Saturday, February 2nd, 2013
Italian food….it’s not my thing. But it was me that recommended Double Zero Napoletana for a group of us last week, due to its convenient location and because of my selfish craving for their authentic Neapolitan style pizza.
The cavernous space is divided by a long bar on one side and a communal table down the center with a single row of bare bulbs encased in glass above it, imparting a warm glow to the dark wood furnished dining room. Full length burgundy curtains add drama.
Our group of six met at the bar, immediately impressed by the stellar service. LC ordered a martini which was shaken furiously, creating those tiny ice particles that LC loves. Plus, they had his favorite blue cheese stuffed olives. Embarrassingly unfamiliar with Italian wines, I was thrilled to see they offered many by the half glass, so I began sampling some different varietals.
With an 8:30pm reservation, we were hoping to be seated a bit earlier, but instead were still waiting at the bar. So we decided to order a snack of butternut squash frittelle, crispy fritters filled with a creamy and slightly sweet squash puree. They were served on a smudge of caramelized onion aioli and a handful of watercress, then drizzled with lemon honey. We devoured them.
Even at 9:00pm, the restaurant was abuzz with folks enjoying good food and wine. Unsure how much longer our wait would be, LC and I ordered the pizza that I was craving, the maiale, a decadent combination of sweet and savory toppings. Braised Nueske’s bacon, mushrooms, goat cheese, garlic, fig-onion agrodolce, olive oil, vanilla salt, and fresh arugula hit all the right notes. Double Zero serves all of their pizzas whole, with scissors to cut your own slices. Love it!
As soon as our pizza arrived, however, our table was ready. The manager stopped by with a complimentary dish of the butternut squash frittelle, a peace offering for our lengthy wait. Nice.
Having perused the menu, RT, who is Italian, commented that authentic Italian food is simple, hinting that the dishes at Double Zero are a bit too complicated. Much like its Spanish influenced sister, The Iberian Pig in Decatur, I find that the menu here suffers from the same overuse of ingredients. Nevertheless, the result at both locations is deliciousness.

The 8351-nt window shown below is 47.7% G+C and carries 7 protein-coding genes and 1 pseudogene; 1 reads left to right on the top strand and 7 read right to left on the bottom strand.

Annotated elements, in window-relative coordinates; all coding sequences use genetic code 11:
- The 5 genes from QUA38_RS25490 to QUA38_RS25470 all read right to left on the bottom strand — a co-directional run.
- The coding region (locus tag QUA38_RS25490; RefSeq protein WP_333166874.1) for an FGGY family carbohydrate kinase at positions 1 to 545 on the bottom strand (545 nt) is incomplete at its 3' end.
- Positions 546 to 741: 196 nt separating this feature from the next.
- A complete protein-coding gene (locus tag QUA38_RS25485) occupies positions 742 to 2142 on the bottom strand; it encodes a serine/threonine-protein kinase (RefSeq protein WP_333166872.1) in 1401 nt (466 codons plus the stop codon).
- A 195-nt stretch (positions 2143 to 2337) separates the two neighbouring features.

A prime example of this overuse of ingredients is the capesante, the seared scallops entree served with corn-arbol sauce, pearl onions, summer squash, seasonal mushrooms, crispy artichokes, and saba vinegar. Both RT and his wife CT ordered them. Each of the three scallops per dish was the size of my palm. LC and I were offered bites and agreed that it was a fantastic dish.
But first, CT had a salad composed of marinated beets, frisee, grapefruit, goat cheese, and candied pecans, dressed simply with a red wine vinaigrette. We tried it as well and found the flavors terrific.
LC and I split the osso buco entree, a roasted pork loin the size of my forearm. The menu described its accompaniments as creamed farretto with dried apricot, pork demi, and crispy parsnips. I really thought it was sweet potato puree and spaghetti squash, but having had five half glasses of red wine, you can’t really rely on my assessment. However, I do know for certain that the meat was incredibly tender.
After we polished off our entrees, the manager returned with yet another peace offering, a flute of prosecco for each of us. Although we were stuffed, I coerced LC into sharing a bowl of gelato with me, pistachio and coffee. Having eaten copious amounts of gelato in Europe, the American version is always too sweet and creamy, as was Double Zero’s, but the flavors were pleasing. It was a sweet ending to a lovely evening with friends and family.
5825 Roswell Road 404-991-3666